Computer skills

  • Computer competence is mandatory for most positions.
  • In most cases it is sufficient to have competence of the MS Office package (Word, Excel, PowerPoint) and the internet, unless you are applying for a position that requires specific skills and knowledge.

Language skills

  • List all languages you speak and the level of knowledge. If you have completed a language course, state the institution, certificate or diploma and the level of knowledge acquired.

Hobbies

  • This part of your resume is reserved for your specific interests and hobbies that speak about the qualities that will distinguish you from others.

If you have passed the first selection round and are invited for an interview, the next step is to prepare for meeting your potential employer.

Being nervous before the interview is alright, because everyone wants to present themselves at their best and leave a good impression.

However, the better you prepare the more self-confident you will be. Here are a few tips regarding your job interview:

Learn about your potential employer

  • To leave a good impression, you should first learn about your employer on the Internet, from friends, business contacts etc.
  • Another reason for this is so you can be sure that this is the right company for you.
  • Learn about the most frequent questions and prepare answers to these. Prepare your own relevant questions for the employer.

Body language

  • A very important part of the job interview. A full 70% of the impression you leave in direct contact is non-verbal communication.
  • It is not advisable to do anything that would give away your nervousness (play with your hair or tie, jiggle your feet etc.).
  • Try to keep eye contact, listen carefully, nod and do not interrupt.

Clothes

  • Every company has its own dress code.
  • Before you come for a job interview, learn about the rules and codes of that company.
  • Do not wear jeans, trainers or otherwise inappropriate clothes (messy, torn, too short or provocative).

Speak calmly and rationally

  • Always take some time to think before answering a question and make sure your answers are clear, specific and have confidence of what you are saying.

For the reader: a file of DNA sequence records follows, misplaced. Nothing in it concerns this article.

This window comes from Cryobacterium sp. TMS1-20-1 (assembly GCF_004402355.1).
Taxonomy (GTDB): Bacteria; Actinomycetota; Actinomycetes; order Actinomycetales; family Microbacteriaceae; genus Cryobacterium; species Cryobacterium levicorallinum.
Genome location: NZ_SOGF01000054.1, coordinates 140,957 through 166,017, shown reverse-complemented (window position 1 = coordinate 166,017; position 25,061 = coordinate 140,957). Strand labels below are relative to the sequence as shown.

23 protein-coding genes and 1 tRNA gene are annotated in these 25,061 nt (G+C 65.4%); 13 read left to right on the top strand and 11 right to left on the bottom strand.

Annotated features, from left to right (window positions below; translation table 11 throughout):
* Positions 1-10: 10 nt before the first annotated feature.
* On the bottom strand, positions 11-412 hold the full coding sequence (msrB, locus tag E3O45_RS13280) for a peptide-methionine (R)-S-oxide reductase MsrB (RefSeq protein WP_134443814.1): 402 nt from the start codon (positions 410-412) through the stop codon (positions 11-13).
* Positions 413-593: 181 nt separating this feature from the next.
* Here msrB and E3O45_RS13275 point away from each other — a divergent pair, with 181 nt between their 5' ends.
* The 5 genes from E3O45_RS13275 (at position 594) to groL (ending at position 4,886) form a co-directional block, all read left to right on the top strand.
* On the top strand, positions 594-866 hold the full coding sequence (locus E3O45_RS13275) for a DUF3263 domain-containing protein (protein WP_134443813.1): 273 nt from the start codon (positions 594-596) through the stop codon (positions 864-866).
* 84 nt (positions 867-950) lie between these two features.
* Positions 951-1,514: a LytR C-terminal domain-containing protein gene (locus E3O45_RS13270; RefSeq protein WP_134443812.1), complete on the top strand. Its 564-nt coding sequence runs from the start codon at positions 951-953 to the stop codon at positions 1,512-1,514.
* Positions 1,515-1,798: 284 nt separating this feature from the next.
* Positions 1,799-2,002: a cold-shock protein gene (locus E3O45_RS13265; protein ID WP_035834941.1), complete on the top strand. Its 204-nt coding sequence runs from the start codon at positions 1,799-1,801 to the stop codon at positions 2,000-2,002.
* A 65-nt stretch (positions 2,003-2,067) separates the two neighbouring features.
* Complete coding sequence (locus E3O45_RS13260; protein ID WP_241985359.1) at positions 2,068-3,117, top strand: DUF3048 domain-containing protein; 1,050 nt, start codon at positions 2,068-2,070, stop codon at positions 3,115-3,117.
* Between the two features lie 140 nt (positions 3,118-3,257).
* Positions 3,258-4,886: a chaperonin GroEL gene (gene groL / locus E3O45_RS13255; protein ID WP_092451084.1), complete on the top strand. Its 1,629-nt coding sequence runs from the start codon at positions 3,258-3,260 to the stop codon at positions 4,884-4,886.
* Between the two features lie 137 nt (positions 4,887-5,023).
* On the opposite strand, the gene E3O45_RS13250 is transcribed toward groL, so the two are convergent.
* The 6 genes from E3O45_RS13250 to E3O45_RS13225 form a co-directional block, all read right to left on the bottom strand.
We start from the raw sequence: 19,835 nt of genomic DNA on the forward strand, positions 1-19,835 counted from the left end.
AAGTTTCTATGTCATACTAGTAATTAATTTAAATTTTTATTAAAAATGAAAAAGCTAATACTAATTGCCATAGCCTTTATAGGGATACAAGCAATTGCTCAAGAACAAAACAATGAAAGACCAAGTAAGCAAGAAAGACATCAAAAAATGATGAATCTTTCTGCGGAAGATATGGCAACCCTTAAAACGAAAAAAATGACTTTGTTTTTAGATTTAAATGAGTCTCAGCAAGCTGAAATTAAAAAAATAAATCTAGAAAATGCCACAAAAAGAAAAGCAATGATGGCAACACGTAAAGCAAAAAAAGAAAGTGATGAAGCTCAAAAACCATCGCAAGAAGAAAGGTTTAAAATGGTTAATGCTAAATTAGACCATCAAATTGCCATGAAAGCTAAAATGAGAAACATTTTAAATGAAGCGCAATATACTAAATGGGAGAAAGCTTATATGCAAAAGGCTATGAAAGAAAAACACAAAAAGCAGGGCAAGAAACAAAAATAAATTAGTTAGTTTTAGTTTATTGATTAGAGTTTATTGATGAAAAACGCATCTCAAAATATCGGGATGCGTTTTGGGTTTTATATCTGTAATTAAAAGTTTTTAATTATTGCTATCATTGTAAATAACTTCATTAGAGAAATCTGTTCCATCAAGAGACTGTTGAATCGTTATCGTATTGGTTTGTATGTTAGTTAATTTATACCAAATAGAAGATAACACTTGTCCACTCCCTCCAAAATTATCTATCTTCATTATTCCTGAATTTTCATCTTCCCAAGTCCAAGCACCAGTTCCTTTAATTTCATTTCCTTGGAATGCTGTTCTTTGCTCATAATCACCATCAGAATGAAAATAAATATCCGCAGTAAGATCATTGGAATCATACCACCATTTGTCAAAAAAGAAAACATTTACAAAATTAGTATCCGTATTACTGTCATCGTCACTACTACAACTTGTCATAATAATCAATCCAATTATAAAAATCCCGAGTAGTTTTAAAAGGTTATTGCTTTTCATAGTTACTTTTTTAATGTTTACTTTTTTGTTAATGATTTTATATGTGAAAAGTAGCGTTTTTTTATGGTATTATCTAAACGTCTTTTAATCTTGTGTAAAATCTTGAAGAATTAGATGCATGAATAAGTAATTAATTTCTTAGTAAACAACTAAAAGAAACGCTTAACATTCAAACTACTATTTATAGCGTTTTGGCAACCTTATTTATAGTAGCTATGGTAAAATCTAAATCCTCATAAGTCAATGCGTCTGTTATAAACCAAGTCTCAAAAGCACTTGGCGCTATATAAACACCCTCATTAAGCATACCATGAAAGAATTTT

You passed all the steps and the time has come for your first day at work. The first day is an opportunity to make a good impression on your employer and future colleagues.

Although it is not objective, the first impression is most often what sticks and follows you later for a long time. You need to pay attention to the following:

Technical preparations

  • Before you come to your new workplace, make an effort to learn all necessary procedures (passwords, passes etc.), fill in all necessary forms and read carefully all corporate brochures that have been available to you.
  • Ask ahead whom you need to present yourself to.

Clothes

  • At the interview, pay attention to how your new colleagues dress and use that when choosing your outfit for your first day on the new job.
  • It is recommended that you dress appropriately and wear business attire at your first day at work.

Arrive on time

  • The new employer has certainly pointed out when you need to come to work on your first day. Surprise them by arriving at least ten minutes earlier.
  • Leave for your new work early enough in the morning so that traffic jams or other unpredictable events cannot surprise you. If you have more time coming to work you will have more energy to deal with specific tasks.
  • In the business world, being on time reflects organizational skills and the trustworthiness of an employee. Being late often reflects a series of other shortcomings that most employers do not want in their teams.

Be in a good mood

  • You should be self-confident and enthusiastic in your new job, combine a professional approach with an easy-going attitude.
  • Make sure you remember the names of your colleagues, repeat them when meeting them.
  • Feel free to ask questions – it is normal that you need help from your colleagues to find your bearings in the new surroundings.
  • A good impression on the first day means also presenting yourself as a pleasant and friendly person. Greet everyone you meet with a moderate warm smile and reasonably firm handshake.

Get to know the surroundings

  • Find out where to locate the rest room and the restaurant etc. If you share some equipment with your colleagues, learn about handling and putting away the equipment – what goes where.

Available job posts: apply here